What a difference an ice sheet makes
Or, three. Not to mention a picture of what Britain will look like in 200 years if climate change melts the globe’s three largest ice sheets. According to today’s Scotsman, a new study suggests sea levels would rise some 275 feet. The U.K. mainland would turn into a North Sea Polynesia, with coastal towns and many cities disappearing completely. The center of London would be underwater. Hm — those zombies in 28 Days Later are starting to look like a more manageable end-of-the-world scenario by the minute.
Of course, the big queston here is: how likely is this? And that’s where respectable scientists disagree. Bill McGuire, at University College London’s Benfield Hazard Research Centre, was commissioned to carry out the work by the satellite network UKTV History for a TV series, The British Isles, A Natural History. “If the West Antarctic Ice Sheet melts, along with the continued thermal expansion of seawater, we could see London and many other coastal cities disappearing beneath the waves in the next 200 years,” he says.
(Just to put this in perspective, my grandparents arrived in New York City about 100 years ago. So within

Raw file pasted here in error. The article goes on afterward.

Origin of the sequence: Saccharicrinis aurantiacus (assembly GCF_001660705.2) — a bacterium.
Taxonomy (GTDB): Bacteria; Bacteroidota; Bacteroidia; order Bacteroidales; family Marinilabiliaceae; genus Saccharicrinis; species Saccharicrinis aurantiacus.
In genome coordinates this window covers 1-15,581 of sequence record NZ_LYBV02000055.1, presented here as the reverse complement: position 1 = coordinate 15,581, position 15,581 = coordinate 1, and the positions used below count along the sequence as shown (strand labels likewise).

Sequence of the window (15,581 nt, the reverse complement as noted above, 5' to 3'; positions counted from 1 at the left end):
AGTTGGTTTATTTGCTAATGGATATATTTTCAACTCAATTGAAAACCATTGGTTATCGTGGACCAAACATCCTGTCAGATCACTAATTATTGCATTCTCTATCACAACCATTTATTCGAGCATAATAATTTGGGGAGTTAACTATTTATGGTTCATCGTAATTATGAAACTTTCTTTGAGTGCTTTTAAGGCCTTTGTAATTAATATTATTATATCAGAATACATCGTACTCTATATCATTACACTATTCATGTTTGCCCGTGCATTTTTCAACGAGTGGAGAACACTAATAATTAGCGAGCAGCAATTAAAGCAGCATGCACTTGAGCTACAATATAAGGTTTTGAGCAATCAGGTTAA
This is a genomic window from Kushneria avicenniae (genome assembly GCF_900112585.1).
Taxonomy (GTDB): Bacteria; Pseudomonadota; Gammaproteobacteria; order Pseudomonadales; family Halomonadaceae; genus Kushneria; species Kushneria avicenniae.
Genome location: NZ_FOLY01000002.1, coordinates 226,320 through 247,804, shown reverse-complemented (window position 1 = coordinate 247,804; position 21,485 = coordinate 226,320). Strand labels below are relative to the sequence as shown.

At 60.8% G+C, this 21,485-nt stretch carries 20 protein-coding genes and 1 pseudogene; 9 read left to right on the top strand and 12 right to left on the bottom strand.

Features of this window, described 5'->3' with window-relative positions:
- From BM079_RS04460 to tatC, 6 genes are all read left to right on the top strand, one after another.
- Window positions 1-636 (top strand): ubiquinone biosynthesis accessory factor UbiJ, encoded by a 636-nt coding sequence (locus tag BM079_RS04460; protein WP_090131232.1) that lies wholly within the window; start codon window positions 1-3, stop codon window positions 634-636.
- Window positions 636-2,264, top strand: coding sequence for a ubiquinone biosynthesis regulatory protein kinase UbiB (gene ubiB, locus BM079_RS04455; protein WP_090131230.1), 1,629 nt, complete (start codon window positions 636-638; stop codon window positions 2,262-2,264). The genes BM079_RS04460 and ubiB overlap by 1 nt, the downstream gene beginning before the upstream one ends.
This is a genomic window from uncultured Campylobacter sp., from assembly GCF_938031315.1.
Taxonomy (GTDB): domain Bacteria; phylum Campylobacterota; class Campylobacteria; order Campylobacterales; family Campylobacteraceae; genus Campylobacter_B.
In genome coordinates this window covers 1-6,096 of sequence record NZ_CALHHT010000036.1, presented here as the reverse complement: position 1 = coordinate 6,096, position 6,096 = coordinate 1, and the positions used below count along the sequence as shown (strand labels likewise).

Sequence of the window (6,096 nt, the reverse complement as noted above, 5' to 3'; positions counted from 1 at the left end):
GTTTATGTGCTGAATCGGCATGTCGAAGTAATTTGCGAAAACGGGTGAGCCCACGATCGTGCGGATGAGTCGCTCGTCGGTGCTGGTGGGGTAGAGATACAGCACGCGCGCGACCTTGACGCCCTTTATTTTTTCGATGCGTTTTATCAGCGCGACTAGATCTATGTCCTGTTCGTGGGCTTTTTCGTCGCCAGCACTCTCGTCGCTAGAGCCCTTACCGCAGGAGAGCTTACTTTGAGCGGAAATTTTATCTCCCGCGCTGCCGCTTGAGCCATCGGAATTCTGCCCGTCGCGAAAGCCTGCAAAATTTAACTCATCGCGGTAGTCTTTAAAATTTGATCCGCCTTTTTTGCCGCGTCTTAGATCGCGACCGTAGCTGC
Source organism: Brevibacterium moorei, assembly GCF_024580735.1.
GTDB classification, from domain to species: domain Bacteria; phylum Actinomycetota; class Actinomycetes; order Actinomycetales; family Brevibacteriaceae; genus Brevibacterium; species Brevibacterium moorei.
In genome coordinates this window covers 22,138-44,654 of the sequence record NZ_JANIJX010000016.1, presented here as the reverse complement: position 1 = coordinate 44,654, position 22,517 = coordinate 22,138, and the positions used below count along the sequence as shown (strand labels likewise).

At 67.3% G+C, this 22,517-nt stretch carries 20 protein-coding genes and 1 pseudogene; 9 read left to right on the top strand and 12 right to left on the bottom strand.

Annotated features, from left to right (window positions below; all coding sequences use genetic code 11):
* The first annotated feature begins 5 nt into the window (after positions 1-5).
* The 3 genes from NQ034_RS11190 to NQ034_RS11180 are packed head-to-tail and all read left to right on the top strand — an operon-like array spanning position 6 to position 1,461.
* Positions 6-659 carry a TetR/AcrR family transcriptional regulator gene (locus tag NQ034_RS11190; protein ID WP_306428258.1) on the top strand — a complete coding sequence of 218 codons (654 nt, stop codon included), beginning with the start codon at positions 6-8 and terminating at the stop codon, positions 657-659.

a generation or two a handful of generations, depending on how long people live in the 21st century, McGuire is saying, we could be kayaking through Trafalgar Square.)
Tim Osborn, from the well-respected Climate Research Unit at the University of East Anglia, agrees with McGuire’s results to a point: that 275-foot rise. “In terms of the science, the values are approximately right if the ice sheets do melt, with the exception of the last prediction. The question is whether these things are likely to happen or not.”
Apparently it’s considered pretty unlikely that the West Antarctic Ice Sheet would melt in the next two centuries, as it’s about 59 degrees Fahrenheit colder than than the other two major ice sheets, Greenland and the East Antarctic. McGuire’s study gives it one in 20 odds.